As Hurricane Dean moved over the Yucatan Peninsula in Mexico, the beaches, homes and resorts absorbed the energy in the Category 5 monster, and the storm has been downgraded to a Category 3 storm, according to the latest report from the National Hurricane Center, about 7:50 a.m. ET.
Hurricane Dean had grown in intensity over night -- as predicted -- and struck the Yucatan Peninsula as a Category 5 storm with 165 mph sustained winds at about 4:40 a.m. ET. It's center struck near Chetumal, Mexico. At that time, hurricane-force winds extended 60 miles from the center, and tropical storm-force winds some 175 miles from the center.
By 7:50 a.m., winds had dropped, but sustained winds were still measured at 125 mph. Guatemala and Honduras may also be battered by heavy rains. The hurricane is expected to affect Belize and Mexican territory as it crosses the peninsula and the Gulf of Mexico then hammer Mexico again. It hit at maximum intensity, but is losing strength as it crosses land. It still could retain Category 2 strength by the time -- probably tonight -- it hits water again, where oil drilling rigs are located.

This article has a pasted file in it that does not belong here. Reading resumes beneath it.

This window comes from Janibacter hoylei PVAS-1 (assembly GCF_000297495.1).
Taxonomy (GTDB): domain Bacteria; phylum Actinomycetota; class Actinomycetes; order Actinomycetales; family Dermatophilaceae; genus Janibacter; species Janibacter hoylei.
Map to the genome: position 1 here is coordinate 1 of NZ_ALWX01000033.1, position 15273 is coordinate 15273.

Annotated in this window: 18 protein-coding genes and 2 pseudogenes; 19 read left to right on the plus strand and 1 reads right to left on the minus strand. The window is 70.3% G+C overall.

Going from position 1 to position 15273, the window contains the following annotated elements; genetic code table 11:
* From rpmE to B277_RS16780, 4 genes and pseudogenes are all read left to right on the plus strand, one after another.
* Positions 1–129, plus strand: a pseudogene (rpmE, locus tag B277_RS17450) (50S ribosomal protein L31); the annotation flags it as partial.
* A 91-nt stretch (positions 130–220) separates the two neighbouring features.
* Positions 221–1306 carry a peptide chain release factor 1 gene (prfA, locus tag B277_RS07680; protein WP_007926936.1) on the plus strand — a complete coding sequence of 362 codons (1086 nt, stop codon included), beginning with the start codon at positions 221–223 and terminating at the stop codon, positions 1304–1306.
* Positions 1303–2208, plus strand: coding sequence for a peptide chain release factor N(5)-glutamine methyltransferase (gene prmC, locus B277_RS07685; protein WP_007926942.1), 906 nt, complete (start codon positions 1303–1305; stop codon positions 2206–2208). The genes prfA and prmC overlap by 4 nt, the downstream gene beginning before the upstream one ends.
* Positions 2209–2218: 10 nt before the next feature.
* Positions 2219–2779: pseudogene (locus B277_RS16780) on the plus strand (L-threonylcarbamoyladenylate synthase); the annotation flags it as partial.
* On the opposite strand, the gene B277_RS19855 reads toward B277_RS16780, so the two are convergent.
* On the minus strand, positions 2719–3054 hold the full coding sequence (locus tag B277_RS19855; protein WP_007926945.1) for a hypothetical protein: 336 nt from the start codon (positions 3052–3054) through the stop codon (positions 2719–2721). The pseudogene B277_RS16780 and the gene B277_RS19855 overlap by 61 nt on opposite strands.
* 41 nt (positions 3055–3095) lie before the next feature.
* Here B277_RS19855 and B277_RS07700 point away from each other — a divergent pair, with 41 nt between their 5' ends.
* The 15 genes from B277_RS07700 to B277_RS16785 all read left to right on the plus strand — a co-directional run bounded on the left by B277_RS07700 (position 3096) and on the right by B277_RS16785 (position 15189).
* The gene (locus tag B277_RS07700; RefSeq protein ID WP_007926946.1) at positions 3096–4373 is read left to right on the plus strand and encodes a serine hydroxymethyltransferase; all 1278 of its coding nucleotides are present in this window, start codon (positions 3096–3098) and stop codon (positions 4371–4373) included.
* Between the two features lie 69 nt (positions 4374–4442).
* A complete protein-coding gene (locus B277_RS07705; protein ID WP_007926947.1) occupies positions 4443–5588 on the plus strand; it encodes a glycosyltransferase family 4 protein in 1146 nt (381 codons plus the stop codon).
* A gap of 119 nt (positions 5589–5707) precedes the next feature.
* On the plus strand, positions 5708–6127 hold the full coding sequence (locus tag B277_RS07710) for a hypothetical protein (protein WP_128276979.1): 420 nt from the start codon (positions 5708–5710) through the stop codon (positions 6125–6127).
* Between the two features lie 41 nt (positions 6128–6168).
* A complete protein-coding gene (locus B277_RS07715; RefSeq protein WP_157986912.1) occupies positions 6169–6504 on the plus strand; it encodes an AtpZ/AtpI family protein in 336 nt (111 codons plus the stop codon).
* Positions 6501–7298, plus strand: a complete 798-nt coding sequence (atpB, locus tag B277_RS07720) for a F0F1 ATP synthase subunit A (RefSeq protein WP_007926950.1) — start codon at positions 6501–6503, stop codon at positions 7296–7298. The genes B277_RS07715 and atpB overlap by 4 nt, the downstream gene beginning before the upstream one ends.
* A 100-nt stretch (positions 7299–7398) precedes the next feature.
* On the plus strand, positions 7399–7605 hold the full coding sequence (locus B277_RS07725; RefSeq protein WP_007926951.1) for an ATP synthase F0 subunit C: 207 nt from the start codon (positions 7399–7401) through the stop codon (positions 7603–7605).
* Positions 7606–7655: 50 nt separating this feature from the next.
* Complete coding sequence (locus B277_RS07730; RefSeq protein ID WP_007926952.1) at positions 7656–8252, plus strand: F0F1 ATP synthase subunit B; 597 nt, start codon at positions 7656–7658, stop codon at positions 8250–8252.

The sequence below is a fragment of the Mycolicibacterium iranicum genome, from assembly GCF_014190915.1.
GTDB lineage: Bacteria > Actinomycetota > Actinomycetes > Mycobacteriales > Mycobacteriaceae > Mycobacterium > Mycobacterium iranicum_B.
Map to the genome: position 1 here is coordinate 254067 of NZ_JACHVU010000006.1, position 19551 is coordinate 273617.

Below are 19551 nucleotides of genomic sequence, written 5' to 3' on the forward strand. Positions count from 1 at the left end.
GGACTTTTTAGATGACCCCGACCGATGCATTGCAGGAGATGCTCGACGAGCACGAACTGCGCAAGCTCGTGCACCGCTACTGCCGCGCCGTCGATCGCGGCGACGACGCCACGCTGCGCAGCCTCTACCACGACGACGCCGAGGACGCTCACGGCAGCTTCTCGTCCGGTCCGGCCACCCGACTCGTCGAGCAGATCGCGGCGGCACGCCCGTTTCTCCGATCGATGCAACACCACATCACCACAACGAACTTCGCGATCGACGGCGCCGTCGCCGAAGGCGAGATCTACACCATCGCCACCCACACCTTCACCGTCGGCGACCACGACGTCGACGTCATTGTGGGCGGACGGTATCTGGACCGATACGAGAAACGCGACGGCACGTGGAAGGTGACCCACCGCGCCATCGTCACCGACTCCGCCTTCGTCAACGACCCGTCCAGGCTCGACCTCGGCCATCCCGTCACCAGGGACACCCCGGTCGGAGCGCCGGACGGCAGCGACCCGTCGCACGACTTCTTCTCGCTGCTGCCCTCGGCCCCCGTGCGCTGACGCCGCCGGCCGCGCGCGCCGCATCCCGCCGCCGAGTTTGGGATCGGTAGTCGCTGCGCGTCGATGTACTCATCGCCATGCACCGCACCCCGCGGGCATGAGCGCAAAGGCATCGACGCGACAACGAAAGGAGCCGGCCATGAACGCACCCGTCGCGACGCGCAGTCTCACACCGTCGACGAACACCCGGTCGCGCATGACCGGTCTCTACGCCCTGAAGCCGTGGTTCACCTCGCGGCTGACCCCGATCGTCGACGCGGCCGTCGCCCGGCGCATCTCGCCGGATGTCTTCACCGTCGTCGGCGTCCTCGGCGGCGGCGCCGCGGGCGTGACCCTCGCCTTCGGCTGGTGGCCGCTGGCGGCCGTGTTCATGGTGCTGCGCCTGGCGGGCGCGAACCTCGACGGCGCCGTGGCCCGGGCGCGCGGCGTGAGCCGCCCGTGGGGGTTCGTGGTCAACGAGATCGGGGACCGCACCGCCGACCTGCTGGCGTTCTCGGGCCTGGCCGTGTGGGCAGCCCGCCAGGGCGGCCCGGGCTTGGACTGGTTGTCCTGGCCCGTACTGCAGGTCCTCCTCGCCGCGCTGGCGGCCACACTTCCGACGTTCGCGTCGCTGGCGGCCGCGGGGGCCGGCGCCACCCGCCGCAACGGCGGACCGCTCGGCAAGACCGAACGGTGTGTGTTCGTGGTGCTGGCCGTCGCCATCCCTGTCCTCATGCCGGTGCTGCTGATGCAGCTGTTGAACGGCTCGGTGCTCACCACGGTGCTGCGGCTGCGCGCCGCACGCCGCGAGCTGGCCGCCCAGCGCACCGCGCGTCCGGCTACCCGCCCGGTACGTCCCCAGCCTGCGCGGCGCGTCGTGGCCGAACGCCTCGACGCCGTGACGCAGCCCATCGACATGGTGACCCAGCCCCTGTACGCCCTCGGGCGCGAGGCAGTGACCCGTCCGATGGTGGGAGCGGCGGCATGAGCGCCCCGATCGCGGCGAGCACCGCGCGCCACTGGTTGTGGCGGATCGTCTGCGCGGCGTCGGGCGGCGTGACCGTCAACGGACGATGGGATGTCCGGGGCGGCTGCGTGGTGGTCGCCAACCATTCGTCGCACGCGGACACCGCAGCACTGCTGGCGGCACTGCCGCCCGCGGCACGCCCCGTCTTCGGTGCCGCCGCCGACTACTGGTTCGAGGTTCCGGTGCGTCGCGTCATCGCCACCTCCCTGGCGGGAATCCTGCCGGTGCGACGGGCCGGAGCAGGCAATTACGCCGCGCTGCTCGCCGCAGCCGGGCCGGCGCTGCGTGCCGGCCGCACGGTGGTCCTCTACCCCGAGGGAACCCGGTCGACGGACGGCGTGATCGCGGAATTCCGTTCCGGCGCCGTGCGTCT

According to CNN, workers are now abandoning those rigs. Mexico is the second largest supplier of oil to the United States. According to The Storm Pundit, Hurricane Dean is one of the 10 most intense hurricanes ever recorded in the Atlantic, and -- together with other intense hurricanes recorded in this and other recent storm seasons -- could bolster arguments that hurricanes are getting stronger as the climate warms. For more on that, click here.
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